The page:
Connect with us


Mountain Time Arts receives funding for water-themed public art events

Avatar photo




Mountain Time Arts, a public art organization based in Gallatin County, is one of 29 projects that will receive funding through the ArtPlace America Creative Placemaking Fund. Nearly 1,400 organizations across the U.S. applied for financial support from ArtPlace.

The organization’s planned series of provocative, outdoor art installations and performances will celebrate fresh water as it flows from the mountains through farms and communities of the Gallatin watershed to the headwaters of the Missouri River and call attention to the challenges posed by population growth and increasing water use.

Mountain Time Arts debuted the grand scale and creative power of its projects earlier this year, bringing town and rural residents together for two evening performances of FLOW, by Mary Ellen Strom, in which a 90-foot-tall video production was projected onto grain elevators of Story Mill, showcasing the valley’s long and rich relationship with water.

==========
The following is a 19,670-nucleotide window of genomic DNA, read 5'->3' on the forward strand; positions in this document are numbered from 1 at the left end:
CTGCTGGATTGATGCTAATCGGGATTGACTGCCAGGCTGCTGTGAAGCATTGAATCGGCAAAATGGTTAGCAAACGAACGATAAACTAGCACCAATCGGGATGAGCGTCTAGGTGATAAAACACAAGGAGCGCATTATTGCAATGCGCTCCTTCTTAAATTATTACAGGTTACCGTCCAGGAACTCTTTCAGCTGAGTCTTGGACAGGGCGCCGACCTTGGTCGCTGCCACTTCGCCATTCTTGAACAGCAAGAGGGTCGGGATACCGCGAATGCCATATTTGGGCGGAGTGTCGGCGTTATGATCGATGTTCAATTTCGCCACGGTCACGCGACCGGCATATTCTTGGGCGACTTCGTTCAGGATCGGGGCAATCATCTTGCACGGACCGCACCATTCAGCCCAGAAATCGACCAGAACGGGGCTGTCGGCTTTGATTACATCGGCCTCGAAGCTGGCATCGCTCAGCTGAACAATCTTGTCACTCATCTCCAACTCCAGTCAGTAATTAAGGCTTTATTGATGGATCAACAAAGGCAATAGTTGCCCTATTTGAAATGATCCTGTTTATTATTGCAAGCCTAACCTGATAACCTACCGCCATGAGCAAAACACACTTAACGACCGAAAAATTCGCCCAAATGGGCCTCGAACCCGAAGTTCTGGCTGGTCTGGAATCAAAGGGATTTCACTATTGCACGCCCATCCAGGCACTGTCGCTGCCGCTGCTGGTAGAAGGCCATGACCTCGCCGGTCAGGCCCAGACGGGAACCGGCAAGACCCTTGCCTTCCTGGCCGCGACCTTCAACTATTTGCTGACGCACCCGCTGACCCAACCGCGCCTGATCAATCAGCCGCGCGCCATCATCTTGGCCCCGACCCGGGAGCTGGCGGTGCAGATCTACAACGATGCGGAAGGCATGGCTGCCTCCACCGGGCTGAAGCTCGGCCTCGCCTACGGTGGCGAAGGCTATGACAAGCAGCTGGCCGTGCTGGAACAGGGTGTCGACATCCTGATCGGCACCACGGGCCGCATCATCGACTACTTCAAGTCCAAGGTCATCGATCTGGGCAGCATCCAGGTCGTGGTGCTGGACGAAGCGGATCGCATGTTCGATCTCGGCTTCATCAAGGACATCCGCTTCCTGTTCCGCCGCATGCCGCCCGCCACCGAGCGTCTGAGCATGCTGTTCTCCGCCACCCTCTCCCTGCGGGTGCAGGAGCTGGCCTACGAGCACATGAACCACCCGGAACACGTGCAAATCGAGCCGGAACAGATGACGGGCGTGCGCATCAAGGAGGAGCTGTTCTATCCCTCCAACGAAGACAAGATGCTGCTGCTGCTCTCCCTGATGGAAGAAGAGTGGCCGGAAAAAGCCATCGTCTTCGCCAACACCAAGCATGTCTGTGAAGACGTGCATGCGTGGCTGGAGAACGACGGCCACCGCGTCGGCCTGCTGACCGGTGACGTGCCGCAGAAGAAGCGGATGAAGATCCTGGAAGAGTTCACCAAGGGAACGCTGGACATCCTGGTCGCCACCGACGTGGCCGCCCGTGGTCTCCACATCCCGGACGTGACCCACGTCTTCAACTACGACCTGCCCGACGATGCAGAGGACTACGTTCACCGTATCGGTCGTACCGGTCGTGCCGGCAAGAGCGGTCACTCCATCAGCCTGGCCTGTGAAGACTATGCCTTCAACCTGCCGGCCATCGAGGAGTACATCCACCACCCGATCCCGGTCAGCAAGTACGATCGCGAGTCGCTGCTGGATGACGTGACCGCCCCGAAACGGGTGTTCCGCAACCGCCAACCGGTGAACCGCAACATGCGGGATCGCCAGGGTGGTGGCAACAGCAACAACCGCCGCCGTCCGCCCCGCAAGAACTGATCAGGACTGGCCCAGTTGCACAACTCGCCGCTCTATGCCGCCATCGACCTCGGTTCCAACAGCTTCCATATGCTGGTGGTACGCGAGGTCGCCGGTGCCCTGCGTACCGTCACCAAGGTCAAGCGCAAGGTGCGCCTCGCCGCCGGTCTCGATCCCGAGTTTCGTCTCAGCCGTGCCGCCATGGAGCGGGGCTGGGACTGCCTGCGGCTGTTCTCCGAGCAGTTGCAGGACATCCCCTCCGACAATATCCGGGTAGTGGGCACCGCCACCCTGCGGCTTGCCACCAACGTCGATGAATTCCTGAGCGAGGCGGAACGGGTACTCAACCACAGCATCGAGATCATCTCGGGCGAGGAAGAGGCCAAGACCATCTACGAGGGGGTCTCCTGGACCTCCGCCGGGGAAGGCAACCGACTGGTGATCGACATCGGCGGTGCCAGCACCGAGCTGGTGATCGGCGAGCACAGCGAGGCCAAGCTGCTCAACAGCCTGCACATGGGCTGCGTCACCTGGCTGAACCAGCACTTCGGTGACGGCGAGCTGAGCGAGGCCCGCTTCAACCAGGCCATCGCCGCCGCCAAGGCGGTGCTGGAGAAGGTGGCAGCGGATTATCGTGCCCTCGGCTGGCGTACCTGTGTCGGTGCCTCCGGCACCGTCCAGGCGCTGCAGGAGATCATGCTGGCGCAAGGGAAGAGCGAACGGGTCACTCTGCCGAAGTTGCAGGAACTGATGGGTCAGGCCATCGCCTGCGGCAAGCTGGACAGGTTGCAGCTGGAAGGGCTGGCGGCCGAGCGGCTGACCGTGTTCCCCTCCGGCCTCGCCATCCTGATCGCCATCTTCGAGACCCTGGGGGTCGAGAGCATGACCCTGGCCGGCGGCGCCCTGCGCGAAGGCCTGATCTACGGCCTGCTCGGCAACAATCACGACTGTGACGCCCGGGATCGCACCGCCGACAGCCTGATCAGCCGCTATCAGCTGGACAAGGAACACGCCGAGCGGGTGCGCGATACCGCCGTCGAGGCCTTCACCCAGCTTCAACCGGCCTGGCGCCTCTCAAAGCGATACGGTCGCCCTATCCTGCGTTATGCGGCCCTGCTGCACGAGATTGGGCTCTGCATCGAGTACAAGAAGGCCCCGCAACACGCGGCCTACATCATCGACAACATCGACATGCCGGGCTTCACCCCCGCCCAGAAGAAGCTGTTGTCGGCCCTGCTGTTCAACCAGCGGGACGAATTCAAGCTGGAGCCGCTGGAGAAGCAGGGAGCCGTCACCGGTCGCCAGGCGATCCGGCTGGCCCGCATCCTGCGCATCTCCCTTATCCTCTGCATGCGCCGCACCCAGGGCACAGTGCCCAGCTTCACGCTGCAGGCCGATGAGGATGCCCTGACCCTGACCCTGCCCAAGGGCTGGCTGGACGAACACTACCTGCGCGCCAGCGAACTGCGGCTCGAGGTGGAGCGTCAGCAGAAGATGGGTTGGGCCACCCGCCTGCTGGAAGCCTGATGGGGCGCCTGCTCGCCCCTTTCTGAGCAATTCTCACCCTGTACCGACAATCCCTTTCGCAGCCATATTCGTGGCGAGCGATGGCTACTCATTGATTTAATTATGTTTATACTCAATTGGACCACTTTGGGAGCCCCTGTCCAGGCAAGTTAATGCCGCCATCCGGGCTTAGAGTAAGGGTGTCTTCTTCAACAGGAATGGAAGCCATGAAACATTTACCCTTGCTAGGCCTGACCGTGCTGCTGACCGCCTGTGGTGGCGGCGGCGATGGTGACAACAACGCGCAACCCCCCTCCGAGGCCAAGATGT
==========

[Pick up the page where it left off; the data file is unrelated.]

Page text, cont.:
Strom called the $350,000 ArtPlace America grant a tremendous honor and opportunity. “Art, imagination and inspiration can snowball and lead [to] what appear[ed] unsolvable to be recognized instead as achievable,” Strom said. “Our goal is to engage residents and communities of the Gallatin watershed in a thoughtful celebration of the watershed’s remarkable freshwater sources and spark a constructive conversation about using and caring for this water wisely as the region grows.”

The organization has plans for four art events in 2017 that will honor the work of ranchers and irrigators; explore the history and Native American knowledge of the Gallatin Valley’s wetlands; consider the past, present and future of streams flowing through our towns, and ceremonially “send off” the water born and utilized in the Gallatin watershed to those downstream.

Titled “WaterWorks,” the project is assembling knowledge about the Gallatin watershed’s complex hydrologic systems through ongoing conversations with farmers, irrigators, historians, Native Americans, naturalists, local elected leaders and many other stakeholders who rely on the region’s water.

For more information visit

Upcoming Events

december, 2022

Filter Events

No Events